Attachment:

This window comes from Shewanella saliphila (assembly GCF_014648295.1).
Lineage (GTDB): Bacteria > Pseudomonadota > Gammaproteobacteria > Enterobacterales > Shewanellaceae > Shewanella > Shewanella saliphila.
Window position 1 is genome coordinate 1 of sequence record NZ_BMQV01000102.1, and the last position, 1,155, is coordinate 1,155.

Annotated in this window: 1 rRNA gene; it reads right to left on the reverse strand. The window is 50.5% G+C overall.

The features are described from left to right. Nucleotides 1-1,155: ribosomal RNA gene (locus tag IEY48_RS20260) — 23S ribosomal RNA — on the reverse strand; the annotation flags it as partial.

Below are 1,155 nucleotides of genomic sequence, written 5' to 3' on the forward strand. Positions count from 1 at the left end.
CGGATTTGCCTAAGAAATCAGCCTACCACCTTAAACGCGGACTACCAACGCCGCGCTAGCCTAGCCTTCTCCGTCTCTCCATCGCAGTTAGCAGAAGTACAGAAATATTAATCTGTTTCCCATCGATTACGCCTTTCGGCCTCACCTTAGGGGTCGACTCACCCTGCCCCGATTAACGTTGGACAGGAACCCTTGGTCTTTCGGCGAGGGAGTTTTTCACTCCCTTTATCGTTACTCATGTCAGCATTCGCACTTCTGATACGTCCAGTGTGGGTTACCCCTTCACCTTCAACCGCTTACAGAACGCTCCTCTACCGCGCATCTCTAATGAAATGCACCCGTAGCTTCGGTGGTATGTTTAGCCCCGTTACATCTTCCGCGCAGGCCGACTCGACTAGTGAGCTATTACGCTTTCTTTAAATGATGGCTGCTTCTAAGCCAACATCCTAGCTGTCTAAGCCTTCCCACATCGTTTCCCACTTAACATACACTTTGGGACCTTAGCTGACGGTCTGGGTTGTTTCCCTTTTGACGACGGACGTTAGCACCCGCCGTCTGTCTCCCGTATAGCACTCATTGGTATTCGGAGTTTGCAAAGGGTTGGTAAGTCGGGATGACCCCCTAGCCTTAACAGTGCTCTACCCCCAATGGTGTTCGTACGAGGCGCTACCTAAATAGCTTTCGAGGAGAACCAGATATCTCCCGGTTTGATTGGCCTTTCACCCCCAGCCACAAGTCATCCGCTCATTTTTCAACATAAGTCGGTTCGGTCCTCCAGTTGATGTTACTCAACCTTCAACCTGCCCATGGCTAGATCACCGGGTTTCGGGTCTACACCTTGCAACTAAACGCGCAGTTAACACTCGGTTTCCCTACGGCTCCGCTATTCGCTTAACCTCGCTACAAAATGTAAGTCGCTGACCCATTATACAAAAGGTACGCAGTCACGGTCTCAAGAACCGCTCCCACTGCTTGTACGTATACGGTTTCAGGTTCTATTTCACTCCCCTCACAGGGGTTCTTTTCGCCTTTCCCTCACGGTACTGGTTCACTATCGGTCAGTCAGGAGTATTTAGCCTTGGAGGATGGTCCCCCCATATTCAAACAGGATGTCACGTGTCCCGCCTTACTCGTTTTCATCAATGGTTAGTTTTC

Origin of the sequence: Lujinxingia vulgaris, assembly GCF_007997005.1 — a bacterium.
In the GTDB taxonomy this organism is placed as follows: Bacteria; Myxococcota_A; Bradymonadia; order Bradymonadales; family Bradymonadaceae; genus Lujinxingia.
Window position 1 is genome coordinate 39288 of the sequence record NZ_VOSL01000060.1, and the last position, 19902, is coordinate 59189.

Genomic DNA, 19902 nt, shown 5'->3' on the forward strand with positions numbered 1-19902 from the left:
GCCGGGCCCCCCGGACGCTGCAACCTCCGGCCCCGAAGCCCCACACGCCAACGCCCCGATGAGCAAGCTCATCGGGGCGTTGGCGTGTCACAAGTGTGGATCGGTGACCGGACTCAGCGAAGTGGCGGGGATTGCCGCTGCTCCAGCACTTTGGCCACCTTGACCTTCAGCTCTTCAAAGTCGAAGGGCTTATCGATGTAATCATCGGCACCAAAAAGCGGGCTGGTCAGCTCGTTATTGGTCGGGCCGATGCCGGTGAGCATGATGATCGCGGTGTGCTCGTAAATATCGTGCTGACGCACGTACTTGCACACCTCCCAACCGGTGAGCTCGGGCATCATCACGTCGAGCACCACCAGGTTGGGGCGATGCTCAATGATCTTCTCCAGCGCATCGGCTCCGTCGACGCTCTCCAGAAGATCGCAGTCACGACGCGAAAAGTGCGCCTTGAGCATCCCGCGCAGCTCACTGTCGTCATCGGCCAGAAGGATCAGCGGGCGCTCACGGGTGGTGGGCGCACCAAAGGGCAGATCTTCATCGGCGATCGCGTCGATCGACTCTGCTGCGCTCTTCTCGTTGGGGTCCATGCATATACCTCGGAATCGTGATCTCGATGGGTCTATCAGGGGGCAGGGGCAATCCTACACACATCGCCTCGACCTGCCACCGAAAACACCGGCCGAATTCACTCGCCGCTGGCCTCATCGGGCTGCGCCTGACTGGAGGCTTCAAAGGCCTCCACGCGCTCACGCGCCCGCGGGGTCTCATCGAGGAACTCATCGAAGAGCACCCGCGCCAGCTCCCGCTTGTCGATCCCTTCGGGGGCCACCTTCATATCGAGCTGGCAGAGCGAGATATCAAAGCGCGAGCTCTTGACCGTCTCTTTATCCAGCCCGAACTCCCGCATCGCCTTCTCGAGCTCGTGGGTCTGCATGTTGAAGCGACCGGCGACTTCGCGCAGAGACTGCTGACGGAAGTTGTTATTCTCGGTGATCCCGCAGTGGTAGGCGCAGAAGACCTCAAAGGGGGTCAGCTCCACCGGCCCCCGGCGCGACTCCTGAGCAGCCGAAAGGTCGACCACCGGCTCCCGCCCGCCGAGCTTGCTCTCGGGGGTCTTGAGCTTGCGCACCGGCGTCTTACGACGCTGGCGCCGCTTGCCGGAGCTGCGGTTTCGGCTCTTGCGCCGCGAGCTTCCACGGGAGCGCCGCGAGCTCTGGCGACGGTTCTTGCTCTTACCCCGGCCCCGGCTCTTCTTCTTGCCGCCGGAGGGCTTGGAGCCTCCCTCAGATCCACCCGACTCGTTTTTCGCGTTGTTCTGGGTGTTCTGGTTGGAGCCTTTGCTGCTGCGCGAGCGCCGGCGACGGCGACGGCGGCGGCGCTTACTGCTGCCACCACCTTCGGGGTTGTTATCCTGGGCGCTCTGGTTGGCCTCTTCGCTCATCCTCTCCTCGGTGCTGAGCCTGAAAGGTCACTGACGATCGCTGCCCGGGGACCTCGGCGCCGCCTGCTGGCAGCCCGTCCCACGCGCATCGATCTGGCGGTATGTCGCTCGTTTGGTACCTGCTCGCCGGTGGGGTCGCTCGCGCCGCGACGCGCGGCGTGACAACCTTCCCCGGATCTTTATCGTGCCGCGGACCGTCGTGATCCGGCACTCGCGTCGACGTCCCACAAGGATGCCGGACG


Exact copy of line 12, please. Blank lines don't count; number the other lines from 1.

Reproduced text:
GCCGGGCCCCCCGGACGCTGCAACCTCCGGCCCCGAAGCCCCACACGCCAACGCCCCGATGAGCAAGCTCATCGGGGCGTTGGCGTGTCACAAGTGTGGATCGGTGACCGGACTCAGCGAAGTGGCGGGGATTGCCGCTGCTCCAGCACTTTGGCCACCTTGACCTTCAGCTCTTCAAAGTCGAAGGGCTTATCGATGTAATCATCGGCACCAAAAAGCGGGCTGGTCAGCTCGTTATTGGTCGGGCCGATGCCGGTGAGCATGATGATCGCGGTGTGCTCGTAAATATCGTGCTGACGCACGTACTTGCACACCTCCCAACCGGTGAGCTCGGGCATCATCACGTCGAGCACCACCAGGTTGGGGCGATGCTCAATGATCTTCTCCAGCGCATCGGCTCCGTCGACGCTCTCCAGAAGATCGCAGTCACGACGCGAAAAGTGCGCCTTGAGCATCCCGCGCAGCTCACTGTCGTCATCGGCCAGAAGGATCAGCGGGCGCTCACGGGTGGTGGGCGCACCAAAGGGCAGATCTTCATCGGCGATCGCGTCGATCGACTCTGCTGCGCTCTTCTCGTTGGGGTCCATGCATATACCTCGGAATCGTGATCTCGATGGGTCTATCAGGGGGCAGGGGCAATCCTACACACATCGCCTCGACCTGCCACCGAAAACACCGGCCGAATTCACTCGCCGCTGGCCTCATCGGGCTGCGCCTGACTGGAGGCTTCAAAGGCCTCCACGCGCTCACGCGCCCGCGGGGTCTCATCGAGGAACTCATCGAAGAGCACCCGCGCCAGCTCCCGCTTGTCGATCCCTTCGGGGGCCACCTTCATATCGAGCTGGCAGAGCGAGATATCAAAGCGCGAGCTCTTGACCGTCTCTTTATCCAGCCCGAACTCCCGCATCGCCTTCTCGAGCTCGTGGGTCTGCATGTTGAAGCGACCGGCGACTTCGCGCAGAGACTGCTGACGGAAGTTGTTATTCTCGGTGATCCCGCAGTGGTAGGCGCAGAAGACCTCAAAGGGGGTCAGCTCCACCGGCCCCCGGCGCGACTCCTGAGCAGCCGAAAGGTCGACCACCGGCTCCCGCCCGCCGAGCTTGCTCTCGGGGGTCTTGAGCTTGCGCACCGGCGTCTTACGACGCTGGCGCCGCTTGCCGGAGCTGCGGTTTCGGCTCTTGCGCCGCGAGCTTCCACGGGAGCGCCGCGAGCTCTGGCGACGGTTCTTGCTCTTACCCCGGCCCCGGCTCTTCTTCTTGCCGCCGGAGGGCTTGGAGCCTCCCTCAGATCCACCCGACTCGTTTTTCGCGTTGTTCTGGGTGTTCTGGTTGGAGCCTTTGCTGCTGCGCGAGCGCCGGCGACGGCGACGGCGGCGGCGCTTACTGCTGCCACCACCTTCGGGGTTGTTATCCTGGGCGCTCTGGTTGGCCTCTTCGCTCATCCTCTCCTCGGTGCTGAGCCTGAAAGGTCACTGACGATCGCTGCCCGGGGACCTCGGCGCCGCCTGCTGGCAGCCCGTCCCACGCGCATCGATCTGGCGGTATGTCGCTCGTTTGGTACCTGCTCGCCGGTGGGGTCGCTCGCGCCGCGACGCGCGGCGTGACAACCTTCCCCGGATCTTTATCGTGCCGCGGACCGTCGTGATCCGGCACTCGCGTCGACGTCCCACAAGGATGCCGGACG